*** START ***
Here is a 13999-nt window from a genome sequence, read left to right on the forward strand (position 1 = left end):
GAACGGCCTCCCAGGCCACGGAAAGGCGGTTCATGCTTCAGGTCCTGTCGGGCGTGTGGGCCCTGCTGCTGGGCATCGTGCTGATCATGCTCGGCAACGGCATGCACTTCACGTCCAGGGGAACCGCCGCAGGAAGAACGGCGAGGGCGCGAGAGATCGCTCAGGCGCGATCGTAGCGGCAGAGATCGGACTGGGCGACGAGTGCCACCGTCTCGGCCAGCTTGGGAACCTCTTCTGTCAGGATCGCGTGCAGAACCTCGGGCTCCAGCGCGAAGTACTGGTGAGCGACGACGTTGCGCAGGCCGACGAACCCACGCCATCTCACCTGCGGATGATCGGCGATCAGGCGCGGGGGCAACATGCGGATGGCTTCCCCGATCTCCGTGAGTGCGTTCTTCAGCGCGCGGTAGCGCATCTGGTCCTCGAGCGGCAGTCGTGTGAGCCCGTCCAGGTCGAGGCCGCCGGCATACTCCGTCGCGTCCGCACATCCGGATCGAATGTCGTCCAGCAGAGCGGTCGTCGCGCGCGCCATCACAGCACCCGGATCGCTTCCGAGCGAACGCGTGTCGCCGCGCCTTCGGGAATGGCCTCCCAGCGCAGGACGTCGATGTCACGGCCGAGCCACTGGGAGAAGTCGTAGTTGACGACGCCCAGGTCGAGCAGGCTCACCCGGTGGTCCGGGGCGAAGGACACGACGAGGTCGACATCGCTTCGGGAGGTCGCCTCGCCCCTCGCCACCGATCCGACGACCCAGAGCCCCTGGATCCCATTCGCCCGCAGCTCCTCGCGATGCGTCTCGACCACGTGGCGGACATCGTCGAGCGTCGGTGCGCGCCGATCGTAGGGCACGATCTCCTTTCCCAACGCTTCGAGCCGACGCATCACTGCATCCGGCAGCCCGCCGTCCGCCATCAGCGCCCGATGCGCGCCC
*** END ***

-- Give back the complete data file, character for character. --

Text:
Here is a 13999-nt window from a genome sequence, read left to right on the forward strand (position 1 = left end):
GAACGGCCTCCCAGGCCACGGAAAGGCGGTTCATGCTTCAGGTCCTGTCGGGCGTGTGGGCCCTGCTGCTGGGCATCGTGCTGATCATGCTCGGCAACGGCATGCACTTCACGTCCAGGGGAACCGCCGCAGGAAGAACGGCGAGGGCGCGAGAGATCGCTCAGGCGCGATCGTAGCGGCAGAGATCGGACTGGGCGACGAGTGCCACCGTCTCGGCCAGCTTGGGAACCTCTTCTGTCAGGATCGCGTGCAGAACCTCGGGCTCCAGCGCGAAGTACTGGTGAGCGACGACGTTGCGCAGGCCGACGAACCCACGCCATCTCACCTGCGGATGATCGGCGATCAGGCGCGGGGGCAACATGCGGATGGCTTCCCCGATCTCCGTGAGTGCGTTCTTCAGCGCGCGGTAGCGCATCTGGTCCTCGAGCGGCAGTCGTGTGAGCCCGTCCAGGTCGAGGCCGCCGGCATACTCCGTCGCGTCCGCACATCCGGATCGAATGTCGTCCAGCAGAGCGGTCGTCGCGCGCGCCATCACAGCACCCGGATCGCTTCCGAGCGAACGCGTGTCGCCGCGCCTTCGGGAATGGCCTCCCAGCGCAGGACGTCGATGTCACGGCCGAGCCACTGGGAGAAGTCGTAGTTGACGACGCCCAGGTCGAGCAGGCTCACCCGGTGGTCCGGGGCGAAGGACACGACGAGGTCGACATCGCTTCGGGAGGTCGCCTCGCCCCTCGCCACCGATCCGACGACCCAGAGCCCCTGGATCCCATTCGCCCGCAGCTCCTCGCGATGCGTCTCGACCACGTGGCGGACATCGTCGAGCGTCGGTGCGCGCCGATCGTAGGGCACGATCTCCTTTCCCAACGCTTCGAGCCGACGCATCACTGCATCCGGCAGCCCGCCGTCCGCCATCAGCGCCCGATGCGCGCCC